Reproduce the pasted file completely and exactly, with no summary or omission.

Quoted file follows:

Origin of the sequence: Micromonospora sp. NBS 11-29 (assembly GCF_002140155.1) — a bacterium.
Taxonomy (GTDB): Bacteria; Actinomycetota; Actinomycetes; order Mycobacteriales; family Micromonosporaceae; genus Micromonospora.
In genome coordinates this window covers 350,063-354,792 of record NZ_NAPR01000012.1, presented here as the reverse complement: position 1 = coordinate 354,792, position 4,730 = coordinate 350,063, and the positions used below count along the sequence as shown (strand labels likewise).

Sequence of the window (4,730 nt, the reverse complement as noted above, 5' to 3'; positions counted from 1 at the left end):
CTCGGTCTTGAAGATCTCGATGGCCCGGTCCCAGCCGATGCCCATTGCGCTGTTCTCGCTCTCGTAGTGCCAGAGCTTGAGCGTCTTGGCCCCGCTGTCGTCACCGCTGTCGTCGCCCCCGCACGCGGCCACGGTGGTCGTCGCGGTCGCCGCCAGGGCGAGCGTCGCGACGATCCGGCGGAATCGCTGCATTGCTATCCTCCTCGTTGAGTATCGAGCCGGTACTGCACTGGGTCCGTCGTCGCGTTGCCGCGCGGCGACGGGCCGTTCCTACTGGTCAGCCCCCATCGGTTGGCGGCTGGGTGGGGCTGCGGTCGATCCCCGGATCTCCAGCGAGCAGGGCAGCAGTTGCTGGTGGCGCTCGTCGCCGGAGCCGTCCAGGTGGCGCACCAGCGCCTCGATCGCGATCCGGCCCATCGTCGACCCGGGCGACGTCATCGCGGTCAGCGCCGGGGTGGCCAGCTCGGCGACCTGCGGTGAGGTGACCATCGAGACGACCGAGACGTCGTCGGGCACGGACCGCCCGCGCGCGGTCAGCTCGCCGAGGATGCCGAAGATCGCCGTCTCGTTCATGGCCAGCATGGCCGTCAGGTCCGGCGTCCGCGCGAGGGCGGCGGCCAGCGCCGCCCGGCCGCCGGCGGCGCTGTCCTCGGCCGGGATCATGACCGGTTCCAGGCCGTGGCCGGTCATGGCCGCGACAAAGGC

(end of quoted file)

Origin of the sequence: Micromonospora sp. NBS 11-29 (assembly GCF_002140155.1) — a bacterium.
Taxonomy (GTDB): Bacteria; Actinomycetota; Actinomycetes; order Mycobacteriales; family Micromonosporaceae; genus Micromonospora.
In genome coordinates this window covers 350,063-354,792 of record NZ_NAPR01000012.1, presented here as the reverse complement: position 1 = coordinate 354,792, position 4,730 = coordinate 350,063, and the positions used below count along the sequence as shown (strand labels likewise).

Sequence of the window (4,730 nt, the reverse complement as noted above, 5' to 3'; positions counted from 1 at the left end):
CTCGGTCTTGAAGATCTCGATGGCCCGGTCCCAGCCGATGCCCATTGCGCTGTTCTCGCTCTCGTAGTGCCAGAGCTTGAGCGTCTTGGCCCCGCTGTCGTCACCGCTGTCGTCGCCCCCGCACGCGGCCACGGTGGTCGTCGCGGTCGCCGCCAGGGCGAGCGTCGCGACGATCCGGCGGAATCGCTGCATTGCTATCCTCCTCGTTGAGTATCGAGCCGGTACTGCACTGGGTCCGTCGTCGCGTTGCCGCGCGGCGACGGGCCGTTCCTACTGGTCAGCCCCCATCGGTTGGCGGCTGGGTGGGGCTGCGGTCGATCCCCGGATCTCCAGCGAGCAGGGCAGCAGTTGCTGGTGGCGCTCGTCGCCGGAGCCGTCCAGGTGGCGCACCAGCGCCTCGATCGCGATCCGGCCCATCGTCGACCCGGGCGACGTCATCGCGGTCAGCGCCGGGGTGGCCAGCTCGGCGACCTGCGGTGAGGTGACCATCGAGACGACCGAGACGTCGTCGGGCACGGACCGCCCGCGCGCGGTCAGCTCGCCGAGGATGCCGAAGATCGCCGTCTCGTTCATGGCCAGCATGGCCGTCAGGTCCGGCGTCCGCGCGAGGGCGGCGGCCAGCGCCGCCCGGCCGCCGGCGGCGCTGTCCTCGGCCGGGATCATGACCGGTTCCAGGCCGTGGCCGGTCATGGCCGCGACAAAGGC